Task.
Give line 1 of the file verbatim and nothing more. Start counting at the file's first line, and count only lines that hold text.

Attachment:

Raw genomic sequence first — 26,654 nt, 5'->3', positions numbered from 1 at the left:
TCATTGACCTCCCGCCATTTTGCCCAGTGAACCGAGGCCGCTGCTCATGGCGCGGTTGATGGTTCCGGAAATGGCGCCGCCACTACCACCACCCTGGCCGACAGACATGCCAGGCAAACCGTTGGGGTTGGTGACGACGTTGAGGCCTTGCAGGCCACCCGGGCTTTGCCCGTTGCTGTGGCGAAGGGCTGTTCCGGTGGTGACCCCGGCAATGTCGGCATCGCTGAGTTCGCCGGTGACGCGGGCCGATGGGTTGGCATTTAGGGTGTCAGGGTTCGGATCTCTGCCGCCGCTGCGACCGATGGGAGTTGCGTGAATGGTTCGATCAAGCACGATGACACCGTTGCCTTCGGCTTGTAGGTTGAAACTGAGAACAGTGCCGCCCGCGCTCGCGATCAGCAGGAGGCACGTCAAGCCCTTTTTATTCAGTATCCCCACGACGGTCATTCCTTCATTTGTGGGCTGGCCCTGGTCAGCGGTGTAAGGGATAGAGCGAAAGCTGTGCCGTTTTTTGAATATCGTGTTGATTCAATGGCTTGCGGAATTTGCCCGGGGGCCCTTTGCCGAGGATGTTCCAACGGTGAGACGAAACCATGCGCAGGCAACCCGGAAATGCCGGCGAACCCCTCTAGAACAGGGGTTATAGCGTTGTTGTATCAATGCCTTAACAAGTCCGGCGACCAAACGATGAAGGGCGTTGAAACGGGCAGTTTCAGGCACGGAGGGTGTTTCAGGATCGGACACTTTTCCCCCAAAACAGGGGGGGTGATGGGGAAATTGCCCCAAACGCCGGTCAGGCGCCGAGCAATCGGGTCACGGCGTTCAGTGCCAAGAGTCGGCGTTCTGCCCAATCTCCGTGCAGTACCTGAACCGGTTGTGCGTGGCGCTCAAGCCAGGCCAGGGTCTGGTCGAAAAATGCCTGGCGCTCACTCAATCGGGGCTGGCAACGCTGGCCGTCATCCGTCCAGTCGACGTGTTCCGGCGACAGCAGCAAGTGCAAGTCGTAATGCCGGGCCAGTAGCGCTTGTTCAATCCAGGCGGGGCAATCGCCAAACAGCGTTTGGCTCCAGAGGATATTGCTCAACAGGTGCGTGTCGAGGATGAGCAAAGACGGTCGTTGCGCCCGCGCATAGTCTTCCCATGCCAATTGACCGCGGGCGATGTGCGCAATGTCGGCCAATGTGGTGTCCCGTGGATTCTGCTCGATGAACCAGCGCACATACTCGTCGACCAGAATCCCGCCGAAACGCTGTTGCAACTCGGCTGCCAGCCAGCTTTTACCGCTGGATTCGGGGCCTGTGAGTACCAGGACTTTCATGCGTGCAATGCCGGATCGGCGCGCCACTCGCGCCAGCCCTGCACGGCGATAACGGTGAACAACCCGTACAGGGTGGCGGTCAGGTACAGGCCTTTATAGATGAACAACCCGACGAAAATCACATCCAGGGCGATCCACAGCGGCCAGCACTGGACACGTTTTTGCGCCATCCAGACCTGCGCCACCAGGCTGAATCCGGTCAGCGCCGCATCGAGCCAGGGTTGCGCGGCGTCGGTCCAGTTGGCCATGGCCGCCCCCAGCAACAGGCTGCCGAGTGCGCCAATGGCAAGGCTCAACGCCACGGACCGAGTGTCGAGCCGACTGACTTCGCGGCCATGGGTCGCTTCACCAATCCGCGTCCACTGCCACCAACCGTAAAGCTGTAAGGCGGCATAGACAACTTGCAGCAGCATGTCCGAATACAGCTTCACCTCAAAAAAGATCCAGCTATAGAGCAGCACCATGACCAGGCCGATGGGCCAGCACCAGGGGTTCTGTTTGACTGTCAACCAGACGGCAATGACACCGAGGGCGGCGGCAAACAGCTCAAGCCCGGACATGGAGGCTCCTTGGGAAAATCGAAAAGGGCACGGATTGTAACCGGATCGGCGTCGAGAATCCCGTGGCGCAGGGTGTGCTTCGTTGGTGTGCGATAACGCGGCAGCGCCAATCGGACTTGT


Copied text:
Raw genomic sequence first — 26,654 nt, 5'->3', positions numbered from 1 at the left: